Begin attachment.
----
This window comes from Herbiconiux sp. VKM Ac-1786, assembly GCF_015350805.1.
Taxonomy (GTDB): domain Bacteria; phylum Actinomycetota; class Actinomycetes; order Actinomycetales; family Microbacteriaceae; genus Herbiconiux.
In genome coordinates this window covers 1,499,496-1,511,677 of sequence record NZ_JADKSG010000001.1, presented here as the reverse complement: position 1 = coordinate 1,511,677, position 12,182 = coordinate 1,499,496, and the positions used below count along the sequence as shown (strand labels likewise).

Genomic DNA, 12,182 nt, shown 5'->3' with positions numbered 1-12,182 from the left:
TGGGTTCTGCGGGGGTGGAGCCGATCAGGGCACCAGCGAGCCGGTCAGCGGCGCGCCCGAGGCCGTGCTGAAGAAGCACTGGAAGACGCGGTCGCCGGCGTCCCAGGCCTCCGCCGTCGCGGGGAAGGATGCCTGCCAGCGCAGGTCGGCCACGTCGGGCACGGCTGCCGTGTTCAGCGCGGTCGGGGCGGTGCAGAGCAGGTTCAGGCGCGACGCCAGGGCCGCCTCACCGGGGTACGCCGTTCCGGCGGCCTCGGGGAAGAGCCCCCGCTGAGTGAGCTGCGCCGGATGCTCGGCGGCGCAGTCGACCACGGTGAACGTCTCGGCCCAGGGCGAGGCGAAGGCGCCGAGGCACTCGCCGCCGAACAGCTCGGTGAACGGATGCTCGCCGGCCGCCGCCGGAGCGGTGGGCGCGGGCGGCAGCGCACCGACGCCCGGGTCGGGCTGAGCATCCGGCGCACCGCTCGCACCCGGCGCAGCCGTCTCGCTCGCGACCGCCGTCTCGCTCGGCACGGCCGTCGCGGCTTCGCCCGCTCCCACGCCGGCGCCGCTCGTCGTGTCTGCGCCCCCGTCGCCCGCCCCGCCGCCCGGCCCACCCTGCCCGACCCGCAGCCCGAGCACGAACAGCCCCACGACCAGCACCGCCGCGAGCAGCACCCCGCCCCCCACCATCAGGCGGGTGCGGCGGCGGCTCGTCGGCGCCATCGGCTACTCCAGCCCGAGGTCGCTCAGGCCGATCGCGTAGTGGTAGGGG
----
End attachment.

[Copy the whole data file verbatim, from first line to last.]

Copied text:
This window comes from Herbiconiux sp. VKM Ac-1786, assembly GCF_015350805.1.
Taxonomy (GTDB): domain Bacteria; phylum Actinomycetota; class Actinomycetes; order Actinomycetales; family Microbacteriaceae; genus Herbiconiux.
In genome coordinates this window covers 1,499,496-1,511,677 of sequence record NZ_JADKSG010000001.1, presented here as the reverse complement: position 1 = coordinate 1,511,677, position 12,182 = coordinate 1,499,496, and the positions used below count along the sequence as shown (strand labels likewise).

Genomic DNA, 12,182 nt, shown 5'->3' with positions numbered 1-12,182 from the left:
TGGGTTCTGCGGGGGTGGAGCCGATCAGGGCACCAGCGAGCCGGTCAGCGGCGCGCCCGAGGCCGTGCTGAAGAAGCACTGGAAGACGCGGTCGCCGGCGTCCCAGGCCTCCGCCGTCGCGGGGAAGGATGCCTGCCAGCGCAGGTCGGCCACGTCGGGCACGGCTGCCGTGTTCAGCGCGGTCGGGGCGGTGCAGAGCAGGTTCAGGCGCGACGCCAGGGCCGCCTCACCGGGGTACGCCGTTCCGGCGGCCTCGGGGAAGAGCCCCCGCTGAGTGAGCTGCGCCGGATGCTCGGCGGCGCAGTCGACCACGGTGAACGTCTCGGCCCAGGGCGAGGCGAAGGCGCCGAGGCACTCGCCGCCGAACAGCTCGGTGAACGGATGCTCGCCGGCCGCCGCCGGAGCGGTGGGCGCGGGCGGCAGCGCACCGACGCCCGGGTCGGGCTGAGCATCCGGCGCACCGCTCGCACCCGGCGCAGCCGTCTCGCTCGCGACCGCCGTCTCGCTCGGCACGGCCGTCGCGGCTTCGCCCGCTCCCACGCCGGCGCCGCTCGTCGTGTCTGCGCCCCCGTCGCCCGCCCCGCCGCCCGGCCCACCCTGCCCGACCCGCAGCCCGAGCACGAACAGCCCCACGACCAGCACCGCCGCGAGCAGCACCCCGCCCCCCACCATCAGGCGGGTGCGGCGGCGGCTCGTCGGCGCCATCGGCTACTCCAGCCCGAGGTCGCTCAGGCCGATCGCGTAGTGGTAGGGG